Phoenix, Arizona is best known for its cacti and asphalt, not its tree canopy, but one city employee is trying to change that.
Richard Adkins, a forestry supervisor for the city, is on a mission to bring tree coverage to one-quarter of the city by 2030. Right now, the tree coverage is less than half of Adkins target number.
Why bring lush tree cover to a city mostly known for its desert plants? With a new emphasis on walkable neighborhoods over sprawling subdivisions, and the looming threat of climate change that will raise the mercury further, Phoenix needs to create refuges from the burning heat.
Some (mostly older) districts have a reasonable tree cover of 17 percent shade, while others have a paltry seven or eight percent. Natives species like palo brea and mesquite will be planted in conjunction with varieties like the Chinese pistache, a deciduous tree with a dense crown and deep root system that won’t buckle sidewalks. As an aesthetic bonus, the pistache turns blood-red in the fall before dropping its leaves. Palms, a ubiquitous site along medians, will be avoided as they do not provide much shade.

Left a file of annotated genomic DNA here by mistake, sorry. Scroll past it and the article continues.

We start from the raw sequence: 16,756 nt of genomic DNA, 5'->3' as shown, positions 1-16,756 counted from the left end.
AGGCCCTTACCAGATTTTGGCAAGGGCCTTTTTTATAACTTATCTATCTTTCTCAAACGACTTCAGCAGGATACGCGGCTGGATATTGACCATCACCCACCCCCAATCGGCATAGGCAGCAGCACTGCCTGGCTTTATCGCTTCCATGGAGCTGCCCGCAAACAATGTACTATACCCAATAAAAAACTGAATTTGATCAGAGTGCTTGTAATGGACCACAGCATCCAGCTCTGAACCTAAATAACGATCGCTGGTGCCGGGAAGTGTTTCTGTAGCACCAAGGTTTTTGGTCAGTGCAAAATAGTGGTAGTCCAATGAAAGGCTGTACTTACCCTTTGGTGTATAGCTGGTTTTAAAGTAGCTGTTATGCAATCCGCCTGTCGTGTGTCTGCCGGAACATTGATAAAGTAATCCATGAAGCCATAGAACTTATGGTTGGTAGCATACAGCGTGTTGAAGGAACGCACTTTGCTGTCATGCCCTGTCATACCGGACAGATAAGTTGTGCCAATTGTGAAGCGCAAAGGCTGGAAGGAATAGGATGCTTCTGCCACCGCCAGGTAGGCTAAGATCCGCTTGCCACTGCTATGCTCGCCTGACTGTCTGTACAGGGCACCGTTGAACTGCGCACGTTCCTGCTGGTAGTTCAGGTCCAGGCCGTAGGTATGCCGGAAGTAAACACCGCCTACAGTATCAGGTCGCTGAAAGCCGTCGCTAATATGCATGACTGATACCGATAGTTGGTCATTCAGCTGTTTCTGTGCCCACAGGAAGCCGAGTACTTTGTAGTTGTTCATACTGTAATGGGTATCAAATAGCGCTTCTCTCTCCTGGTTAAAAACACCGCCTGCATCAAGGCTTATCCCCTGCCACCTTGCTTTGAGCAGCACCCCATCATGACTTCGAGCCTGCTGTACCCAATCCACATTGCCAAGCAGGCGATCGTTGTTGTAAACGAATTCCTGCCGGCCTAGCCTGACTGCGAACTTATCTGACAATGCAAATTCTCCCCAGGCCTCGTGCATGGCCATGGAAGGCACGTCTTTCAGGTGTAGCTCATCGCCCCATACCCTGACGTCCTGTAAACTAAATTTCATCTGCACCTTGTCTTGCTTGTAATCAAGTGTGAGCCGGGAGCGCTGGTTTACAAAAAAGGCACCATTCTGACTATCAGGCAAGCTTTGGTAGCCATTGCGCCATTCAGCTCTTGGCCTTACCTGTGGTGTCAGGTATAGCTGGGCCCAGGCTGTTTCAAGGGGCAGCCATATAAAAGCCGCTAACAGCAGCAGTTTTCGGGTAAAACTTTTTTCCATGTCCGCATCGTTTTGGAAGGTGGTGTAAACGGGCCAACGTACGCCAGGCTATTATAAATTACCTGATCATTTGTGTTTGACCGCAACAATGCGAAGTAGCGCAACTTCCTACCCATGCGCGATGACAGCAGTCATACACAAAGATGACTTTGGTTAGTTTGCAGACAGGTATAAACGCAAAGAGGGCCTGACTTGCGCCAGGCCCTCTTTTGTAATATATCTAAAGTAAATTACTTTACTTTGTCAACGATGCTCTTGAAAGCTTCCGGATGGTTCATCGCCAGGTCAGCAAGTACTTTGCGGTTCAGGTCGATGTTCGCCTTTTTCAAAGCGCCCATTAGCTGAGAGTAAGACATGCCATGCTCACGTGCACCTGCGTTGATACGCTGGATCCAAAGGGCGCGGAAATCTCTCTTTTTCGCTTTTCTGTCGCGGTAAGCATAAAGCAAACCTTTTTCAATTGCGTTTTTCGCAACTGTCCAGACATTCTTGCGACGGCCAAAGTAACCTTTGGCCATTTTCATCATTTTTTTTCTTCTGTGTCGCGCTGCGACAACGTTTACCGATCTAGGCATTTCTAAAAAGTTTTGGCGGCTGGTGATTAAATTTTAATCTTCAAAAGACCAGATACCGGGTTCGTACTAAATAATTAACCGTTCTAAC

One model for Adkins’s initiative is three-acre Civic Space Park. Completed in 2009, the downtown park boasts a variety of native and non-native trees, pervious pavers, a solar canopy, and a coffee shop. When the trees mature in five to six years, the park should have 70 percent shade cover.
And yet, Adkins told the Los Angeles Times, “there’s a lot of pushback – ‘You plant more trees, well, we’re going to have to use more water. That’s where it gets into species choice and water management. Even today, most people over-water everything. But is water a consideration? Of course? Do I feel we have ways of watering and harvesting rainfall with green infrastructure to help provide for our street trees? Absolutely. Do I think we need to give up trees for water? No.”
The trees don’t need to be natural to be functional, though. Steel trees and canopies can provide cover from the sun on densely developed downtown corridors.
In addition creating an online inventory of Phoenix’s 92,000 trees, Adkins has tagged trees across town with labels to explain their environmental value using a metric developed by the U.S. Forest Service to determine a tree’s carbon storage capacity, how much electricity it could save surrounding buildings, and how much runoff it reduces. Beyond the cost savings they afford, trees have an extra economic value: People tend to gather in shady spots, so if a commercial corridor has many trees, it’s likely to get more business, Adkins reasons.